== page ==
Adams, John (1662-1720) (DNB00)

For works with similar titles, see Adams, John.

ADAMS, JOHN (1662–1720), provost of King's College, Cambridge, was the son of a Lisbon merchant in the city of London. He was educated at Eton, went to King's College, Cambridge, in 1678, graduated B.A. in 1682 and M.A. 1686. He afterwards travelled in France and Italy, and became an accomplished linguist. He was presented by Jeffreys to Hickam in Leicestershire in 1687. He afterwards became rector of St. Alban's, Wood Street, in the gift of Eton College, and was presented to the rectory of St. Bartholomew by the lord chancellor Harcourt. He became prebendary of Canterbury in 1702 and canon of Windsor in 1708. He was chaplain to King William and to Queen Anne, with the last of whom he was a great favourite. Swift dined with him at Windsor, and says that he was ‘very obliging’ (Journal to Stella, 12 Aug., 16 and 20 Sept. 1711). In 1712 he was elected provost of King's College, and resigned the lectureship of St. Clement Danes. He was Boyle lecturer in 1703, but his lectures were never printed. He died of apoplexy on 29 Jan. 1720. He was considered to be an eloquent preacher, and fifteen of his sermons are in print.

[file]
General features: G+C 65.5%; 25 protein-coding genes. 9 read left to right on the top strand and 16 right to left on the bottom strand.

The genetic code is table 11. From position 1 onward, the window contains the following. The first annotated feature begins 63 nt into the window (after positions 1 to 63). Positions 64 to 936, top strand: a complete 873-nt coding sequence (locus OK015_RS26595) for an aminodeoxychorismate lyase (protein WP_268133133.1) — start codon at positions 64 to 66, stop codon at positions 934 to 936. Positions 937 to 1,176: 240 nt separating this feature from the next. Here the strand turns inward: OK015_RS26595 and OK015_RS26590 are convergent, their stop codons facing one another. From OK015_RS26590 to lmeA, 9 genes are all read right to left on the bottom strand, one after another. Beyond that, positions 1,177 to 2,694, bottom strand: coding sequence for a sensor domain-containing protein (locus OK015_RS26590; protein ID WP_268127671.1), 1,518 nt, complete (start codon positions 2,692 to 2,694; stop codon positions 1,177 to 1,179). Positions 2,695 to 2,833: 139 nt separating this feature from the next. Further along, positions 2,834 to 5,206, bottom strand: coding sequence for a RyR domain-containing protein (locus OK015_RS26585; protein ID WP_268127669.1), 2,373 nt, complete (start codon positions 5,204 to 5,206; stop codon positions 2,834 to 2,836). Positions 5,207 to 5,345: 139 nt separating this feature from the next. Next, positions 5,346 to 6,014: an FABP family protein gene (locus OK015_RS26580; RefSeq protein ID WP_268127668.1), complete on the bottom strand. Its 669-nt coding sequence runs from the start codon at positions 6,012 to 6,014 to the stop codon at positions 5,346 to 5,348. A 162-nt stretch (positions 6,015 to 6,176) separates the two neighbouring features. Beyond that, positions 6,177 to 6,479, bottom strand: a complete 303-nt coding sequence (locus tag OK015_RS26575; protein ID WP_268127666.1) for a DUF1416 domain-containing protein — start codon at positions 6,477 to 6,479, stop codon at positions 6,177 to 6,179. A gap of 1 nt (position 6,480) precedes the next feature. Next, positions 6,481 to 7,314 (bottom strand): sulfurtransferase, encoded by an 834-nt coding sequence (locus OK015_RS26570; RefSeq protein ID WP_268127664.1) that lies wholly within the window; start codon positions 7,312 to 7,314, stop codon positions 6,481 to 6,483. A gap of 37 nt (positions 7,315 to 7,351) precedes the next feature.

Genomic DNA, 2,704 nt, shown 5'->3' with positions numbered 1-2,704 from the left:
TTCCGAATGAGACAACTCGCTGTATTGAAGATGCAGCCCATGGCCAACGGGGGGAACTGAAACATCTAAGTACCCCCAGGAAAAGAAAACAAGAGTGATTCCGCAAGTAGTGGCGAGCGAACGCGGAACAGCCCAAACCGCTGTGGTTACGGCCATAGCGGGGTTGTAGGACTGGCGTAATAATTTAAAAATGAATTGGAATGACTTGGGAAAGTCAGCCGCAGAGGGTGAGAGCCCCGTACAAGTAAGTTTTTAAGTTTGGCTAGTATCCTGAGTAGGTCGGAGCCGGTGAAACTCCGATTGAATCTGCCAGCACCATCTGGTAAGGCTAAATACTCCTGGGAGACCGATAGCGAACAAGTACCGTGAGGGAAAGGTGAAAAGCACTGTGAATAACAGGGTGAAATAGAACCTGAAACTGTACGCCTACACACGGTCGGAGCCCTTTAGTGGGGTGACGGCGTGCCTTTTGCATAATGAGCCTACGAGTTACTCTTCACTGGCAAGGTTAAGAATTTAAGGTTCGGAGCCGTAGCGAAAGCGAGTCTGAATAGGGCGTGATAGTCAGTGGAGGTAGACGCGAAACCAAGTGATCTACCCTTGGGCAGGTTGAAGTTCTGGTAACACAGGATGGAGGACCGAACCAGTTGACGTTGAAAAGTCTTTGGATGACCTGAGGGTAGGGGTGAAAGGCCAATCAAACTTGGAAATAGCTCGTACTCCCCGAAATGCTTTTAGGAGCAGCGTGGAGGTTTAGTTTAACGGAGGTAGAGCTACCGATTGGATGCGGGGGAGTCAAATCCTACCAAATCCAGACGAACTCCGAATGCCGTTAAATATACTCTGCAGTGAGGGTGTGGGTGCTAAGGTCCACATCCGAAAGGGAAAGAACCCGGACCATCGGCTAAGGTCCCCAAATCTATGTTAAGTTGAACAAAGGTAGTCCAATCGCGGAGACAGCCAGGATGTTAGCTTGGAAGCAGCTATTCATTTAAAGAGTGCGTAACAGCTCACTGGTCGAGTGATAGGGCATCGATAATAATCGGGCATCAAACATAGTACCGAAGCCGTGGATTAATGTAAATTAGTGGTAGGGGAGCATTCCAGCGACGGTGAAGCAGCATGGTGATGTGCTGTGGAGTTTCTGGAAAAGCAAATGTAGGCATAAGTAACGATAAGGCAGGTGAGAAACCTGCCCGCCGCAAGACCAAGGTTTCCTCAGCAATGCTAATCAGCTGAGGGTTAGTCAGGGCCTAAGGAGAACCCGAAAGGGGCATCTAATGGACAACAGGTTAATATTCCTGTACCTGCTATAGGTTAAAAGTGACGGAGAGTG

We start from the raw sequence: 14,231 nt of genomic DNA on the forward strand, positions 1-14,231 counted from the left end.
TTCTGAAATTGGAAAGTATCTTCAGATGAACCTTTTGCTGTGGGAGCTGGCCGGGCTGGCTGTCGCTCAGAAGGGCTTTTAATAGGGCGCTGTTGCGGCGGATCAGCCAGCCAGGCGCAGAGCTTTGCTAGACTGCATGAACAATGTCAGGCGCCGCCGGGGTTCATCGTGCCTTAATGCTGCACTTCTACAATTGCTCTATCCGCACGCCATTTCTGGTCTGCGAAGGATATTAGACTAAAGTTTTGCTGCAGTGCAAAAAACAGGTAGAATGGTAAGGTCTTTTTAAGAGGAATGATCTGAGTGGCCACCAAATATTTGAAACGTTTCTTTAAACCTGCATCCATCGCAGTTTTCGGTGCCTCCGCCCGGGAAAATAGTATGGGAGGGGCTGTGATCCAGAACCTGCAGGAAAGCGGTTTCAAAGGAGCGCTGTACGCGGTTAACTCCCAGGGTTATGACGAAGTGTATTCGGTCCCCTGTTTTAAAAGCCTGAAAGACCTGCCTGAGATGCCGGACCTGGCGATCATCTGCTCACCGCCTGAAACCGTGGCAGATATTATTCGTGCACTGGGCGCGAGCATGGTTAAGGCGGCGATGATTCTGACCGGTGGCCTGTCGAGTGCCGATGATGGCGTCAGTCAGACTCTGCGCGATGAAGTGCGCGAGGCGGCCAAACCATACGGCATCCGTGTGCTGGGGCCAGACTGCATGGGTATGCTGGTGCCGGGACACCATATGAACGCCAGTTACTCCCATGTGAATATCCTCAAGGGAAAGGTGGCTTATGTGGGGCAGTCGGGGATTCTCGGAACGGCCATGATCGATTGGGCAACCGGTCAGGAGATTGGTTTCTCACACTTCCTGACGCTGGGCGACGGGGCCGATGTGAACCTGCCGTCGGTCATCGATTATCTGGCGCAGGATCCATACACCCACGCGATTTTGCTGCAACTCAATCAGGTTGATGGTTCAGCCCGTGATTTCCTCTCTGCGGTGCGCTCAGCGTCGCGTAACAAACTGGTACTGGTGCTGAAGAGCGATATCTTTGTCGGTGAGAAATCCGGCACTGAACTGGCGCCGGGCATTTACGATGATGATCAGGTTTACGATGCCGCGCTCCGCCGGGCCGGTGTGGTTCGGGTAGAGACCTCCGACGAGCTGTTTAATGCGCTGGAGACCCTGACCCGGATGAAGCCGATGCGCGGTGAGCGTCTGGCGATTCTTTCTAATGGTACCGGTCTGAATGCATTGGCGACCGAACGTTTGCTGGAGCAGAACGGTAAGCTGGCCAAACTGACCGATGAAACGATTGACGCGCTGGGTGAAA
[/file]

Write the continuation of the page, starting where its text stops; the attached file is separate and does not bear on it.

[Chalmers's Dictionary; Addit. MSS. 5802, 135, 136; Harwood's Alumni Etonenses.]

Dictionary of National Biography, Errata (1904), p.2
N.B.— f.e. stands for from end and l.l. for last line

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98 ii 1 Adams, John (1662-1720): after never printed insert He was vice-chancellor of Cambridge University 1712-3